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In 1847, a group of 165 people Norwegians departed Bergen, Norway and immigrated to America, looking to settle in Lisbon, IL. Not finding land that was both available and affordable, a group of “12 families and three single men” left Illinois and settled in what is now Roland – the name selected for being easy to pronounce in both Norwegian and English. More Norwegians followed, giving this area a decidedly Scandinavian flavor. Today, Roland is a town of about 1,200 people, with tree lined streets and tidy houses. Many residents were outside engaged in typical weekend activities – mowing the lawn, grilling burgers, doing backyard projects. While Roland appeared to be a thriving small town, the empty downtown buildings spoke to the difficulties of Main Street in much of the rural midwest.

You don't have to speak Norwegian to understand that Roland welcomes you
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Most of the downtown buildings are empty, or have been converted to apartment units.
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The Salem Lutheran Church
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The Roland-Story Middle School. The school district covers both Roland and Story City. The elementary and high schools are in Story City
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Norsemen is the mascot of the Roland-Story school district
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A newer residential section of Roland
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This appears to be an outdoor bike shop, with a couple of bikes on repair stands. No locks were in sight - a benefit of life in small town USA
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The ride back down R77 was a treat. The wind had quickened, pushing me along for mile after mile. It was a different story when I turned west, back towards Ames. A crosswind whipped across the open landscape, with gusts that almost sent me across the road. Roadside barns or homesteads provide micro-relief, but they were few and far between. I was so thrilled to turn back south that I altered my route home to take full advantage of the tailwind. In doing so, I passed the large USDA animal health facility on the east side of Ames, stopping to take some pictures.

When I first came to Ames in the late 1980’s, I had research collaborations with folks at the USDA labs and I visited the facilities many times through the 1990’s. The main research lab has since been replaced with a new structure better designed to keep “germs” in and dangerous folks out. Security guards approached me while I was outside the gate taking pictures of the entry sign. “No pictures of the building” were allowed, only the sign. A sign of the times. Sighing, I made my way back home. Exploring routes to Story City will have to wait for another day, on another bike.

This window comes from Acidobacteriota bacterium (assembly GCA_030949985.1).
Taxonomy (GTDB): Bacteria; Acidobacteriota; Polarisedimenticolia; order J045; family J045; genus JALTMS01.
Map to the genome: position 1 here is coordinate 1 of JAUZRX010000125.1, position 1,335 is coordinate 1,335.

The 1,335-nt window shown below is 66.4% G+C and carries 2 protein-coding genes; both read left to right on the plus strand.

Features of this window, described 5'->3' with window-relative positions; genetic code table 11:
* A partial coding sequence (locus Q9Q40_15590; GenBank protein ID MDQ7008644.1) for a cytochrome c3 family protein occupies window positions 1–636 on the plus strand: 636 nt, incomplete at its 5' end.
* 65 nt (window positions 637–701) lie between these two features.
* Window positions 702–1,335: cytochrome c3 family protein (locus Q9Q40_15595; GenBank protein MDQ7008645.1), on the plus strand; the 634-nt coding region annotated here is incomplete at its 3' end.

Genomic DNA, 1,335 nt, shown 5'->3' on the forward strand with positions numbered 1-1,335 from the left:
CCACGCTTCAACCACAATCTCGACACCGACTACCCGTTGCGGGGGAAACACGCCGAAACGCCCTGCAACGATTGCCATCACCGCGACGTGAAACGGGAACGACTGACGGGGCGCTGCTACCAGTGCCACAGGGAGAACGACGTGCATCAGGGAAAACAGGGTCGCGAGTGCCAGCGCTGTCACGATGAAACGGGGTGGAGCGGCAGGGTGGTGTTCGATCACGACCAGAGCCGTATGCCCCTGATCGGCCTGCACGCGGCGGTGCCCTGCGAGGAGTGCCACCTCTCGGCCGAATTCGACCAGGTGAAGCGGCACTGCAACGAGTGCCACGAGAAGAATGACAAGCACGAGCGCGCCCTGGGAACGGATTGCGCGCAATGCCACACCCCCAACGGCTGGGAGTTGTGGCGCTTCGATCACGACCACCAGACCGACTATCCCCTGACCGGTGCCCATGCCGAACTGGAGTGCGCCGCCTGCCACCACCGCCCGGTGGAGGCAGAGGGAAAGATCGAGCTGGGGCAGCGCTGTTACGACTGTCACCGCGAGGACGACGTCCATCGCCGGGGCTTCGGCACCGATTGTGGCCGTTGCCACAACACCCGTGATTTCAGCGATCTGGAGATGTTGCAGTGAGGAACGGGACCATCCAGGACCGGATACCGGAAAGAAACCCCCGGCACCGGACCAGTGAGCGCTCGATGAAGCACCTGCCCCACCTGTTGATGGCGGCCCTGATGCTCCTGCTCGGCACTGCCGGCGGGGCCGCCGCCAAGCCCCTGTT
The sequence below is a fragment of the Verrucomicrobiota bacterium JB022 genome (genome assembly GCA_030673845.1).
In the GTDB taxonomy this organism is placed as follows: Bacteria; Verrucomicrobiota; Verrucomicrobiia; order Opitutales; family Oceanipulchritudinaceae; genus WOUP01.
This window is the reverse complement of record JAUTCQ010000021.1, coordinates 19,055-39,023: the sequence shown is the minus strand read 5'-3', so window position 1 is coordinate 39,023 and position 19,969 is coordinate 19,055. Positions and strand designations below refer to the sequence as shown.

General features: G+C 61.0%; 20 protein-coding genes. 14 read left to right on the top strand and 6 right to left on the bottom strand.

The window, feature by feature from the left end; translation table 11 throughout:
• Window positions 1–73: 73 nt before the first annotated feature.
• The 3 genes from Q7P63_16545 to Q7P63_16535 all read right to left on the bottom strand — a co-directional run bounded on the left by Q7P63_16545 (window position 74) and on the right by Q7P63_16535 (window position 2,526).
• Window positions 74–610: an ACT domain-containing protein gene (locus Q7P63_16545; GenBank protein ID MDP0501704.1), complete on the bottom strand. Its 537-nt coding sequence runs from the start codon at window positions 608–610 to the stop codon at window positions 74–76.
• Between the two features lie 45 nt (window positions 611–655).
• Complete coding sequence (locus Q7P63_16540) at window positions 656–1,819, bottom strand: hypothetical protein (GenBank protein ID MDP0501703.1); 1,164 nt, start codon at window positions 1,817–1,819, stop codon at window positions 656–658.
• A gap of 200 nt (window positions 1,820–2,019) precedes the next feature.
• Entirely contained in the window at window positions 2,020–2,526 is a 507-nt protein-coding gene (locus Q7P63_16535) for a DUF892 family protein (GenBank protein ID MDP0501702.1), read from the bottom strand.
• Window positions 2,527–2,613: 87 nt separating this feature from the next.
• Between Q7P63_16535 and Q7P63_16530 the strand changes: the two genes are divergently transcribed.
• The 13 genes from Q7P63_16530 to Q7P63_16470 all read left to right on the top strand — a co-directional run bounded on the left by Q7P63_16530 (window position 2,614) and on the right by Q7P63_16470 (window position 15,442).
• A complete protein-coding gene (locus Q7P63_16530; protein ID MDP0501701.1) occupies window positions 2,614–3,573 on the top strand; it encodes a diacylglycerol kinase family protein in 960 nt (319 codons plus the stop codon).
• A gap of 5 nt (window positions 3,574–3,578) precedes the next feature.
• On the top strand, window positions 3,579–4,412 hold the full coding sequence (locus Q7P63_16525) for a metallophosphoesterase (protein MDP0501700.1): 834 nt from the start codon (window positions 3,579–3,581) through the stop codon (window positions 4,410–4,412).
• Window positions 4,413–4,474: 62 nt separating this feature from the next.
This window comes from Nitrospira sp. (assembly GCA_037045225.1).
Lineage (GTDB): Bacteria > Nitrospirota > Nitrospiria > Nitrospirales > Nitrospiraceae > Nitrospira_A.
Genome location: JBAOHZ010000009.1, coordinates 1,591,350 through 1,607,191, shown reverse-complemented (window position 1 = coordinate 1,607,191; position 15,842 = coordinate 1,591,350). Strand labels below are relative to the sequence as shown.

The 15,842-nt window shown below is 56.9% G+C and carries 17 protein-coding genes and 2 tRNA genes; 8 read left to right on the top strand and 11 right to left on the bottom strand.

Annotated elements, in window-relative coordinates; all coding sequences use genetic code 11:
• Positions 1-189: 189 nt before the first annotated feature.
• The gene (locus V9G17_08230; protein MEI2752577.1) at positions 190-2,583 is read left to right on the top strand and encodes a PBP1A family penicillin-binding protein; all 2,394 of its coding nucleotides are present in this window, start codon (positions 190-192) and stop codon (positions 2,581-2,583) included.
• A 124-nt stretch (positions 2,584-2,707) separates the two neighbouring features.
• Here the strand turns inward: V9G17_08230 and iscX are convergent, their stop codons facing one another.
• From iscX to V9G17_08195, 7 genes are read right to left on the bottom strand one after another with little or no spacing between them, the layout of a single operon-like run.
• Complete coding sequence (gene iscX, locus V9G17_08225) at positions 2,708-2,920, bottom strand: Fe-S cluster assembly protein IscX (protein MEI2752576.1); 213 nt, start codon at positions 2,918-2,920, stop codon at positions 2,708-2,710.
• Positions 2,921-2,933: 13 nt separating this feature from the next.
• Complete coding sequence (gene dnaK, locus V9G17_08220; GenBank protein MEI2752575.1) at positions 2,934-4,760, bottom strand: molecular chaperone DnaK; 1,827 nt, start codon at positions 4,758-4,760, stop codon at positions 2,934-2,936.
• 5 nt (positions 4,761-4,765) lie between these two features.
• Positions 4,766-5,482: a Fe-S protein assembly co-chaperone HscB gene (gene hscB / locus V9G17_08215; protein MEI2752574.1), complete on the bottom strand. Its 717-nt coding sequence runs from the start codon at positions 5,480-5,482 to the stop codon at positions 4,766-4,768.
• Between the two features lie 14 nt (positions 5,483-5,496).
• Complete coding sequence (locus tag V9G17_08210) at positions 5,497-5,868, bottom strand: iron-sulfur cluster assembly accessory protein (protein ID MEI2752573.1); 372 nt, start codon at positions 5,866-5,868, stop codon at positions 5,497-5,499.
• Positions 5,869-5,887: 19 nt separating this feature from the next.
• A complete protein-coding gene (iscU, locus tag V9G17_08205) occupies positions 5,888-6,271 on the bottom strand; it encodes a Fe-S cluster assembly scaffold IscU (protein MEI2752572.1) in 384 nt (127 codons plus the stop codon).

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Some of Iowa's roads don't even merit gravel - just caution
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Brief stop for a wind break
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The original USDA research lab is now a pile of rubble protected by chain link and barbed wire
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A surreptitious photo of the USDA National Centers for Animal Health
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Scott AndersonThat is so strange. What are they afraid of?
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1 month ago
Susan CarpenterIt beats me, Scott. The increased security is all post-911 and all federal facilities have heightened security. And the USDA is also sensitive to actions of animal rights group. But not taking pictures seems beyond the pale.
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1 month ago
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Today's ride: 35 miles (56 km)
Total: 234 miles (377 km)